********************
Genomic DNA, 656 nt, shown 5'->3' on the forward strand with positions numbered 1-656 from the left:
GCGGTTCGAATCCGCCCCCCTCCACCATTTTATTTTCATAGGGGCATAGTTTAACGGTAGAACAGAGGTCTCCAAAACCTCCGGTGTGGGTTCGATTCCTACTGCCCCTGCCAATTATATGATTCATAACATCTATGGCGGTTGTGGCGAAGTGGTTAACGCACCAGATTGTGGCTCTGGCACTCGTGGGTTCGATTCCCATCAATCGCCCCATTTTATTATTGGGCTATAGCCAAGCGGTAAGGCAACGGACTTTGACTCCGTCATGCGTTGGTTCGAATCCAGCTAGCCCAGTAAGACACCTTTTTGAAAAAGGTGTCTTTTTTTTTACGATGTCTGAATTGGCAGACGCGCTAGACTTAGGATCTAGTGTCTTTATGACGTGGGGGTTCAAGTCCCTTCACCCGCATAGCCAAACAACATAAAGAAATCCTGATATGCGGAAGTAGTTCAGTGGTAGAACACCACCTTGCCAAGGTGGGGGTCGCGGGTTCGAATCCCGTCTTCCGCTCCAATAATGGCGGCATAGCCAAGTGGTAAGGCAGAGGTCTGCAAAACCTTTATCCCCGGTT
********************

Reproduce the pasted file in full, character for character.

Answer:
Genomic DNA, 656 nt, shown 5'->3' on the forward strand with positions numbered 1-656 from the left:
GCGGTTCGAATCCGCCCCCCTCCACCATTTTATTTTCATAGGGGCATAGTTTAACGGTAGAACAGAGGTCTCCAAAACCTCCGGTGTGGGTTCGATTCCTACTGCCCCTGCCAATTATATGATTCATAACATCTATGGCGGTTGTGGCGAAGTGGTTAACGCACCAGATTGTGGCTCTGGCACTCGTGGGTTCGATTCCCATCAATCGCCCCATTTTATTATTGGGCTATAGCCAAGCGGTAAGGCAACGGACTTTGACTCCGTCATGCGTTGGTTCGAATCCAGCTAGCCCAGTAAGACACCTTTTTGAAAAAGGTGTCTTTTTTTTTACGATGTCTGAATTGGCAGACGCGCTAGACTTAGGATCTAGTGTCTTTATGACGTGGGGGTTCAAGTCCCTTCACCCGCATAGCCAAACAACATAAAGAAATCCTGATATGCGGAAGTAGTTCAGTGGTAGAACACCACCTTGCCAAGGTGGGGGTCGCGGGTTCGAATCCCGTCTTCCGCTCCAATAATGGCGGCATAGCCAAGTGGTAAGGCAGAGGTCTGCAAAACCTTTATCCCCGGTT